By DAVID GREEN
Fayette’s Citizen of the Year choice followed some familiar territory this year while at the same time veering off into a new direction.
Many people employed by the school district have been honored as Citizen of the Year since the program began in 1968, but this is the first year the honor was presented to a citizen who doesn’t live in Fayette.
Fayette Local Schools superintendent Russell Griggs was honored Thursday at a Fayette Area Chamber of Commerce dinner at the high school.
Chamber president Trevor Hibbard reviewed Griggs’ career in education—now with superintendent experience in five school districts—and he counted down his top-10 list of reasons for honoring Griggs.
10. Forward thinker. 9. Leadership skills. 8. Reasonable. 7. Personality. 6. Intelligence. 5. Involved. 4. Budgeting experience. 3. The wind turbine. 2. Thoughtfulness. 1. He’s all we could afford.
Chamber member Tom Spiess spoke about the process of choosing a Citizen of the Year and noted that some cynics think the net cast for candidates is too small.
“Most of us, when made aware of who has been recognized as Citizen of the Year, have one of those epiphany moments,” Spiess said. “The lights go on and we say, ‘Oh yeah, that makes a lot of sense.’”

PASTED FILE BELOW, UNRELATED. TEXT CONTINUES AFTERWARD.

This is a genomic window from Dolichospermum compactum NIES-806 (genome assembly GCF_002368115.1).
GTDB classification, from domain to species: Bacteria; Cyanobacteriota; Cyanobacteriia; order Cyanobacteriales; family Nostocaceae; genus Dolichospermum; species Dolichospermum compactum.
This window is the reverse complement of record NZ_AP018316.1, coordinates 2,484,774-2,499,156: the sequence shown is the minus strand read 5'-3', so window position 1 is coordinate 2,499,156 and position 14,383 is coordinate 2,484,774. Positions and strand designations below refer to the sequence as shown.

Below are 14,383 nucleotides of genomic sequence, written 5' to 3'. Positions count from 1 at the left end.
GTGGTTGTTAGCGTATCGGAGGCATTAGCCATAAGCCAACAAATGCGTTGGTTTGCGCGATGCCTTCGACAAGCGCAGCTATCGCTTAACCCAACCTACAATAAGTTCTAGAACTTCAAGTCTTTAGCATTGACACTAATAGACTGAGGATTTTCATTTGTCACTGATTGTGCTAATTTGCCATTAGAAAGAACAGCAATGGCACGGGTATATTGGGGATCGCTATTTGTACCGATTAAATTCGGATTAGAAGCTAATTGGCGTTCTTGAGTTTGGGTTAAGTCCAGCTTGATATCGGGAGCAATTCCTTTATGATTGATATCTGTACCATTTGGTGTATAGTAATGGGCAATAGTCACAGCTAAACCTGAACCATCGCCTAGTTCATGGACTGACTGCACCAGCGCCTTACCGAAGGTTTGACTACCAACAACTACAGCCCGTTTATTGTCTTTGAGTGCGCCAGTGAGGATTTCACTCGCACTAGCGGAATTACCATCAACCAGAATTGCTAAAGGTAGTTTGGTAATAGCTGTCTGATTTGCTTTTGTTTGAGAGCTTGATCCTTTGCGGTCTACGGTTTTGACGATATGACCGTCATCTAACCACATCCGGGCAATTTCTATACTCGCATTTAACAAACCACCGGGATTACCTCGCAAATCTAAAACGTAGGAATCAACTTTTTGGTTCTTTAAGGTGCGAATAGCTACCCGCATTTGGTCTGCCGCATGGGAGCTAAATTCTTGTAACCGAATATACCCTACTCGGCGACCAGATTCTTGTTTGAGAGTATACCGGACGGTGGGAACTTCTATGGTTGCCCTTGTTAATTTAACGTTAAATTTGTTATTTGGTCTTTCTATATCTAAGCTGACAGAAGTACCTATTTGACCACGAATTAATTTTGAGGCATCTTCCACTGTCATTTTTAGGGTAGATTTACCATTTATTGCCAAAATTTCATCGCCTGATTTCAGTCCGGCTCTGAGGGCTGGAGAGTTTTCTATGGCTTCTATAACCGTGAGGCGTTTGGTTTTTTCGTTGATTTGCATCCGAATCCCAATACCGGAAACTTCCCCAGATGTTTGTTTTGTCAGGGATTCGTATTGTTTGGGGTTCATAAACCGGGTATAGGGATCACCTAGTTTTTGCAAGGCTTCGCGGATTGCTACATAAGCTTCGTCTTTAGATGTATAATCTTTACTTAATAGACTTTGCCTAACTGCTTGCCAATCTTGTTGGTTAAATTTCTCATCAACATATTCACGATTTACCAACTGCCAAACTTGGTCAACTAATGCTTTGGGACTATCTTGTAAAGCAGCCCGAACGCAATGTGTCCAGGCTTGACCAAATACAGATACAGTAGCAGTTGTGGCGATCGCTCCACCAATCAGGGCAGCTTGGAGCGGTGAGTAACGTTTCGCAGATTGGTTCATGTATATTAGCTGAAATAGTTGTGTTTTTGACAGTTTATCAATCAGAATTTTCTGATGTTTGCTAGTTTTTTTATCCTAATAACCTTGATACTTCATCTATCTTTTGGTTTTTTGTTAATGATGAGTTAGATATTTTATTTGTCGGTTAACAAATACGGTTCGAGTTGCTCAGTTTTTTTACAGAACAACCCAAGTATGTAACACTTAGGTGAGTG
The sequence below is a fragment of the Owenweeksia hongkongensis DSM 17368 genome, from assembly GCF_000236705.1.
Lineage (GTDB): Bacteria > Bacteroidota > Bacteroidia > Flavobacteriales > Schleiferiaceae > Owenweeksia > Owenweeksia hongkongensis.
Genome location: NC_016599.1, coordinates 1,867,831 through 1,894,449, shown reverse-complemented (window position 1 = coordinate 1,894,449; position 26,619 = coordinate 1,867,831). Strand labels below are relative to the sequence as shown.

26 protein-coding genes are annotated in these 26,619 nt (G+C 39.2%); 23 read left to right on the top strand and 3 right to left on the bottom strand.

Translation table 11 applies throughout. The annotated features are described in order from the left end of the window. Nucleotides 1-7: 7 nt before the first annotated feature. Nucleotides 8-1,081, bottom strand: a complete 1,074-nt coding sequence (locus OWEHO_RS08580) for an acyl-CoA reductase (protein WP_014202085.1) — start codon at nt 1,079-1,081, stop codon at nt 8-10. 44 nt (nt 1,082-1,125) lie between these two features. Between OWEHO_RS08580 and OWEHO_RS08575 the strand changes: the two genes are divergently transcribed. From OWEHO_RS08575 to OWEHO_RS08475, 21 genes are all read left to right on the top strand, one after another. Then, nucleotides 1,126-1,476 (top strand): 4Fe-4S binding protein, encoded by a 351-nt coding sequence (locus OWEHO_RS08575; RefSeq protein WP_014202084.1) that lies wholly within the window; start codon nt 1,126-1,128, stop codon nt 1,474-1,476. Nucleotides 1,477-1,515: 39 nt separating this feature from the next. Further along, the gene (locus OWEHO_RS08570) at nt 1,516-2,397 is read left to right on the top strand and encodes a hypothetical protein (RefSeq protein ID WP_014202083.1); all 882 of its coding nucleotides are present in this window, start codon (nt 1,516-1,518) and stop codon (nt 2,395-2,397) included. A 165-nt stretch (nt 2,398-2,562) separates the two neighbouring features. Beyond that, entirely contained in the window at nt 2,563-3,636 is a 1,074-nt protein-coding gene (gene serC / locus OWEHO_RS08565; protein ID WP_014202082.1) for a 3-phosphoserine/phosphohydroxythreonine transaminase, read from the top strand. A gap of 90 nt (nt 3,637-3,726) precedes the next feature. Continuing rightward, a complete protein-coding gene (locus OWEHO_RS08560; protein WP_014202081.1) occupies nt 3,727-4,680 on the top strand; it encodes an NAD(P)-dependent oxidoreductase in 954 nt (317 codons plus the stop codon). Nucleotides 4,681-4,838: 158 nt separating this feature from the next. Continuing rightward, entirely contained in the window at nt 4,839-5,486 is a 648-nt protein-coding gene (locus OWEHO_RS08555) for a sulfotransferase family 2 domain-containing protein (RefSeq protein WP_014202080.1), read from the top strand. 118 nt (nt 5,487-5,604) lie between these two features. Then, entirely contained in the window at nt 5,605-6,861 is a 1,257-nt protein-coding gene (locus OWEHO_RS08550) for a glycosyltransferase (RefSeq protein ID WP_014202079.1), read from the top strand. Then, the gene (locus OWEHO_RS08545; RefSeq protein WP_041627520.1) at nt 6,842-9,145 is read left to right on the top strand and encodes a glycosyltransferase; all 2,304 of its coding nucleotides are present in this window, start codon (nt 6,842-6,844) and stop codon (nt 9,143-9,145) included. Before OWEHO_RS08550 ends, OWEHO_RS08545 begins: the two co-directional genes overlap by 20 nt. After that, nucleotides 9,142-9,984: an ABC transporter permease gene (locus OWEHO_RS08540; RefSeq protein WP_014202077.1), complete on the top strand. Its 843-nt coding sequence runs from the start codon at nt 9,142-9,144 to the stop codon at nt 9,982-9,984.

Spiess took Hibbard’s suggestion to focus on the connection between the school and community and he gave a brief history of education in the area. The late 1960s, for example, was the era of consolidation when the Lyons Lions, Fulton Raiders, Chesterfield Comets and the Metamora Tigers all became the Evergreen Vikings. That resulted in the loss of four old rivals for Fayette through the creation of one much larger school.
Spiess named former Citizens of the Year who were connected with the school, including superintendent Gaylord Parsons and his wife Joyce, bus driver Dick Whaley, bus mechanic Charlie Climo, superintendent Joe Long, custodian and fire chief Tom Franks, study hall monitor Ruth Hutchison, school board member Robert Nyce, elementary school principal John Winzeler, teacher Debbie Hatcliff and her husband Winston. Each of them was also very much involved in community events.
“And then there’s Russ,” Spiess said. “Well, he is different. He doesn’t live in the community, but he has proven to be a real advocate for the school and the community that supports it.”
The school’s wind turbine is a testament to Griggs, he said, and his ”tenacious support” of the project is impressive.
“Russ, you join a group of people who are loyal to this place, its history and traditions,” Spiess said.
Griggs thanked those in the audience for attending the dinner and he congratulated the former recipients of the award.
“Fayette is a wonderful community and a wonderful school district,” Griggs said. “That’s why I appreciate my association with the district.”
Griggs said that his work with Fayette is marked by a very supportive board of education, a wonderful staff, and students who have rated excellent the last three out of four years.
“There is a lot to be thankful for here in Fayette,” he concluded.
– Karen King contributed to this report